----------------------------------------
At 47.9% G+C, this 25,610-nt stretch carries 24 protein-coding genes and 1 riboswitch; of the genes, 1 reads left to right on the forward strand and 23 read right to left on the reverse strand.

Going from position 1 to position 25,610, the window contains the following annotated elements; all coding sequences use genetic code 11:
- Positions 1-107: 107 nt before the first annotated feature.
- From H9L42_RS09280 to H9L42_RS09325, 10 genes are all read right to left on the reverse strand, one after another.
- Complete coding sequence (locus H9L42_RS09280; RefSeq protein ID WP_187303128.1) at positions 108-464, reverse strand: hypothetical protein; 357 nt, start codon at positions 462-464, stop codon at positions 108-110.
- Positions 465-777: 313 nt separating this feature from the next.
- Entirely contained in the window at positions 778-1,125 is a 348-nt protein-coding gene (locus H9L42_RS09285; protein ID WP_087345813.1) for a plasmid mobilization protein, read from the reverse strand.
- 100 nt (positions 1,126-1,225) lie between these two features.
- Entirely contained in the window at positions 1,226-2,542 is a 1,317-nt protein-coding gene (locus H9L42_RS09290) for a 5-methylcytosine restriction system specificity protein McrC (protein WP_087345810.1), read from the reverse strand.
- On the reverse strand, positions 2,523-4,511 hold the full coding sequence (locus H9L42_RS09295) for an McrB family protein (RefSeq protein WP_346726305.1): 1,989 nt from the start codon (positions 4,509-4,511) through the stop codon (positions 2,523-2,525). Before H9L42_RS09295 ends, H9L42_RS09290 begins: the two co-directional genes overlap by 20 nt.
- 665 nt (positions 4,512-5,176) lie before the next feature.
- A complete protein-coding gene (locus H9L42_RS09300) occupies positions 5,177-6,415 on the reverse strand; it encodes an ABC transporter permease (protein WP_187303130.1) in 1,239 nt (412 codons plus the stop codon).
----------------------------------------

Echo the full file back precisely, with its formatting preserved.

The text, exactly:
At 47.9% G+C, this 25,610-nt stretch carries 24 protein-coding genes and 1 riboswitch; of the genes, 1 reads left to right on the forward strand and 23 read right to left on the reverse strand.

Going from position 1 to position 25,610, the window contains the following annotated elements; all coding sequences use genetic code 11:
- Positions 1-107: 107 nt before the first annotated feature.
- From H9L42_RS09280 to H9L42_RS09325, 10 genes are all read right to left on the reverse strand, one after another.
- Complete coding sequence (locus H9L42_RS09280; RefSeq protein ID WP_187303128.1) at positions 108-464, reverse strand: hypothetical protein; 357 nt, start codon at positions 462-464, stop codon at positions 108-110.
- Positions 465-777: 313 nt separating this feature from the next.
- Entirely contained in the window at positions 778-1,125 is a 348-nt protein-coding gene (locus H9L42_RS09285; protein ID WP_087345813.1) for a plasmid mobilization protein, read from the reverse strand.
- 100 nt (positions 1,126-1,225) lie between these two features.
- Entirely contained in the window at positions 1,226-2,542 is a 1,317-nt protein-coding gene (locus H9L42_RS09290) for a 5-methylcytosine restriction system specificity protein McrC (protein WP_087345810.1), read from the reverse strand.
- On the reverse strand, positions 2,523-4,511 hold the full coding sequence (locus H9L42_RS09295) for an McrB family protein (RefSeq protein WP_346726305.1): 1,989 nt from the start codon (positions 4,509-4,511) through the stop codon (positions 2,523-2,525). Before H9L42_RS09295 ends, H9L42_RS09290 begins: the two co-directional genes overlap by 20 nt.
- 665 nt (positions 4,512-5,176) lie before the next feature.
- A complete protein-coding gene (locus H9L42_RS09300) occupies positions 5,177-6,415 on the reverse strand; it encodes an ABC transporter permease (protein WP_187303130.1) in 1,239 nt (412 codons plus the stop codon).